Any discussion of fanfic brings up the topic of fair use. Fair use is a defense that can be used in copyright litigation. If something is a commentary on the work, like a book review, or a parody (using a prior work to comment on the prior work) or satire (doesn’t comment on the prior work but makes fun of something else), or what is known as a transformative work, it constitutes fair use. But keep in mind, the court makes that determination, not you. I’ve heard the argument, “I only used two lines of a poem in my novel” but two lines of a poem can be 90% of a work, depending on how long it is. A court will look at a number of factors when determining if a use is fair use, such as if it was for profit, how much of the work is used, and the effect that the use has on the value of the copyrighted work. An example of a work that the court found to be transformative was The Wind Done Gone by Alice Randall, a parody of Margaret Mitchell’s Gone With the Wind, because it created a new work by making a social comment on a previous work. Also, The Wind Done Gone was a book published for profit. Fanfic, by definition, is not.

The Organization for Transformative Works (OTW) argues that fanfic works are transformative works, protected under fair use. It defines fanfic as “the acknowledged or obvious borrowing of story elements to tell a new story in the fan fiction writer’s words.” It doesn’t ‘oppose’ copyright owner’s having the exclusive right to create derivative works.

The OTW definition of fanfic makes the fanfic a transformative use. There’s a ‘new’ story using ‘elements’ from the prior work. If a court finds the work to be derivative rather than transformative, the fanfic would constitute an infringing work. An interesting follow-up question to this discussion is if fanfic is copyrightable. In order to be copyrightable, a work must be original. The popular 50 Shades of Grey by E.L. James started as Twilight fanfic. Having not read 50 Shades of Grey, I can’t speak to any similarities to Twilight or the lack thereof, but it sounds as if 50 Shades of Grey is an original work. If Stephenie Meyer brought an infringement suit against E.L. James, it would be up to a court to decide how similar the books are and if the work was a derivative work or a transformative work, and therefore, a work protected under fair use.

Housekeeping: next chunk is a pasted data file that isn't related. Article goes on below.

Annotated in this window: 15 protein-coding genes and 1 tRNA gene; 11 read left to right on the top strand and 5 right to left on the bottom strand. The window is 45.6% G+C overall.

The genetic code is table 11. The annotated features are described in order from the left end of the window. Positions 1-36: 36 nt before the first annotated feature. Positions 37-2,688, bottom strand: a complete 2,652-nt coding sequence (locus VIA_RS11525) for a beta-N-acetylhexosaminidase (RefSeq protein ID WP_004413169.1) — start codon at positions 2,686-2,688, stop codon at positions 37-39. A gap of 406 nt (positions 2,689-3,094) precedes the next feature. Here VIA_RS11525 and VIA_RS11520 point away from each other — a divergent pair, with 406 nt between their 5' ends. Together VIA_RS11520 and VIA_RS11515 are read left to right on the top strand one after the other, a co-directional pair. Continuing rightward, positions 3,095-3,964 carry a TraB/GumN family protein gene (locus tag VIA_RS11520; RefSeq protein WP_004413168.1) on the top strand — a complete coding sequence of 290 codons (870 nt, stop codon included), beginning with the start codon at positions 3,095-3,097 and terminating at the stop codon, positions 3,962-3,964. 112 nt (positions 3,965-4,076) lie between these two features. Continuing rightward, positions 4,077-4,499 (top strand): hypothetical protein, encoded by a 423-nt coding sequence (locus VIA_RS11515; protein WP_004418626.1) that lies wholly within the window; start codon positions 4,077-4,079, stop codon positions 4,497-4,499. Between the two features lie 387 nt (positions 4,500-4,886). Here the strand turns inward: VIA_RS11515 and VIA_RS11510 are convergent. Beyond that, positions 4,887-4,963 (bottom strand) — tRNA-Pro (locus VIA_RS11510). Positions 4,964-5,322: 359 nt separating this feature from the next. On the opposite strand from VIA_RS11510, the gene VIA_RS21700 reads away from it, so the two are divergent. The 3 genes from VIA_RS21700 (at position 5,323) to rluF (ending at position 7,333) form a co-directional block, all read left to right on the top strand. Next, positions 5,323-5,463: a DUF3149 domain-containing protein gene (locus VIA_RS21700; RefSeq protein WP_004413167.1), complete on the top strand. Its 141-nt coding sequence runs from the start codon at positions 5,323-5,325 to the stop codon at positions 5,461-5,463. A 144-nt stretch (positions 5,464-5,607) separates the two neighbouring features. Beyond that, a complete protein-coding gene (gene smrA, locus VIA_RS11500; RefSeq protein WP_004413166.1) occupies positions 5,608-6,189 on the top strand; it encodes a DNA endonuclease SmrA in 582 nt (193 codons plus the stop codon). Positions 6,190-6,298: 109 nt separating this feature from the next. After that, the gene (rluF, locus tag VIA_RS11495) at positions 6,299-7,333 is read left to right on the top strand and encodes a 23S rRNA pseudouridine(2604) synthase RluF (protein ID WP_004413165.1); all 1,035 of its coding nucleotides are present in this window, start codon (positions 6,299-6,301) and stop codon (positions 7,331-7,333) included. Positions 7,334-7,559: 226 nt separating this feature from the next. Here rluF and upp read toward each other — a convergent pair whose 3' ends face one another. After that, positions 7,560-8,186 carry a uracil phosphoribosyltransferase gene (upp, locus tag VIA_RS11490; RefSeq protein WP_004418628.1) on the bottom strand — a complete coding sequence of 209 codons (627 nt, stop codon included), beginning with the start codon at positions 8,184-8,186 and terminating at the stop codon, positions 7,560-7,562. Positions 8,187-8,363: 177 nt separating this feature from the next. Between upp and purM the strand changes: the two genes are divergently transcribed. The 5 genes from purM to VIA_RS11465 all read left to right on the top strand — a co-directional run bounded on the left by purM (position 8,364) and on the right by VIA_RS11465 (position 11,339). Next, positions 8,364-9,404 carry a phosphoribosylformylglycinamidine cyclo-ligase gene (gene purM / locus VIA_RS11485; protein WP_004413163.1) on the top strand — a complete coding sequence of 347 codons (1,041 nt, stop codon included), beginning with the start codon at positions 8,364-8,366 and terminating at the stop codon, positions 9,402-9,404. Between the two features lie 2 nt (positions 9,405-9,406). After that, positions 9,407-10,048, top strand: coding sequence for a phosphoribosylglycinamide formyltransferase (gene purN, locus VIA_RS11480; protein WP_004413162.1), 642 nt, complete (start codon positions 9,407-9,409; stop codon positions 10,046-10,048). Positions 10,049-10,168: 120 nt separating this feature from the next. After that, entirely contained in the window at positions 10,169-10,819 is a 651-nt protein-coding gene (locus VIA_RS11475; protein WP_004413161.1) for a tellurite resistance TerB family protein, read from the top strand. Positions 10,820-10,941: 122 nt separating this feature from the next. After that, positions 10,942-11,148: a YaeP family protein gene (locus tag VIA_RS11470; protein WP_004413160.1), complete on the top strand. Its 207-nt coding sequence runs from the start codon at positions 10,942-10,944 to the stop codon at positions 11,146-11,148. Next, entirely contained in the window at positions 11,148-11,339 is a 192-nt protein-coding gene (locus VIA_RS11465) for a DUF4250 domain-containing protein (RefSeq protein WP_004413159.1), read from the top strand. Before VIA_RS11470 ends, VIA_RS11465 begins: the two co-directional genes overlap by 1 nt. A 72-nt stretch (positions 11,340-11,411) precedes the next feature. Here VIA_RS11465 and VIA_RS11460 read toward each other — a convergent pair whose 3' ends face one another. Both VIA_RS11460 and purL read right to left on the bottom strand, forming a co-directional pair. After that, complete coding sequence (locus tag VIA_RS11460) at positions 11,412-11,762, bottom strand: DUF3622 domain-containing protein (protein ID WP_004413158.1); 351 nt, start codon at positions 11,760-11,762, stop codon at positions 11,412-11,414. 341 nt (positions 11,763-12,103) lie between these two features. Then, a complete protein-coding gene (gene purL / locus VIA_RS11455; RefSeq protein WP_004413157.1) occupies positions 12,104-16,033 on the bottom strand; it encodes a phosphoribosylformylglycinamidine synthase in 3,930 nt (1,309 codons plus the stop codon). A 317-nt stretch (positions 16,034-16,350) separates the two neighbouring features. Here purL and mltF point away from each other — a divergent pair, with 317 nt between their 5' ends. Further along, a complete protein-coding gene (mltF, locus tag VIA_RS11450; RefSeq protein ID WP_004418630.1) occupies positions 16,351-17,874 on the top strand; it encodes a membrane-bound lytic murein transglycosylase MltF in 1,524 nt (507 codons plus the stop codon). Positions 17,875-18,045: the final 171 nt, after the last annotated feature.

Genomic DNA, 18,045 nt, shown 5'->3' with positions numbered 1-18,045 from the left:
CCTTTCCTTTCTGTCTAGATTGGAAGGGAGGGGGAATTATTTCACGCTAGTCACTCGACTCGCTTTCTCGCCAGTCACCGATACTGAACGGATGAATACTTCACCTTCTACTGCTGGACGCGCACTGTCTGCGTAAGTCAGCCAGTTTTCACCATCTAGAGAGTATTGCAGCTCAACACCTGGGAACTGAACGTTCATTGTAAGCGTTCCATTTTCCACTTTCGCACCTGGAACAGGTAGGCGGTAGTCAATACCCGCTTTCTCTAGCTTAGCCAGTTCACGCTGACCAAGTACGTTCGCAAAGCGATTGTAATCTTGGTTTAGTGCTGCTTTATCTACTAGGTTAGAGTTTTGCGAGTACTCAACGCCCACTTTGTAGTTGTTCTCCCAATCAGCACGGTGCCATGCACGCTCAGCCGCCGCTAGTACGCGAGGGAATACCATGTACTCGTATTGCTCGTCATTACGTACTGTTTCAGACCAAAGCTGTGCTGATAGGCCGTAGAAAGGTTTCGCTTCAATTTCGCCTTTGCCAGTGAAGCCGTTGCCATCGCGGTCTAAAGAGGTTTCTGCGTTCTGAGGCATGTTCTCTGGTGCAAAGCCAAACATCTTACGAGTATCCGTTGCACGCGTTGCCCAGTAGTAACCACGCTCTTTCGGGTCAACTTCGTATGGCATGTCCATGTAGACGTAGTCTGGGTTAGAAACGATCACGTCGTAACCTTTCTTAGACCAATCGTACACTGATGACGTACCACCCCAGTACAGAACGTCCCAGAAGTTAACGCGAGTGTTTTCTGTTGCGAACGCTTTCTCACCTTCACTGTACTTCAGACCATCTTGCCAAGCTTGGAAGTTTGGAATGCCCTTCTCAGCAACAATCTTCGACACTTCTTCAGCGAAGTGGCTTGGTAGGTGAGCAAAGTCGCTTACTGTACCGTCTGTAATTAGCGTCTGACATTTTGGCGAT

I want to mention that changing the nature of your fanfic could get you into trouble. It’s one thing to post fanfic online for free and another to start charging for access to it or selling ads or printing and selling the fanfic. In ‘Warner Bros. Entertainment and J.K. Rowling v. RDR Books,’ J.K. Rowling sued a fan site operator who published a print version of his online Harry Potter encyclopedia for infringement, and won.

Dina M. Di Maio is a licensed attorney in New York and Tennessee. With an MFA in creative writing from NYU, Dina has worked as a freelance writer and editor for publications and publishers like Glamour, Family Circle and Scholastic, Inc. She also worked in the legal department of the Authors Guild and is currently a member of the Authors Guild. Check out her food blog,

*This article is for informational use only. For legal advice on your particular situation, please see an attorney.

Comments are closed.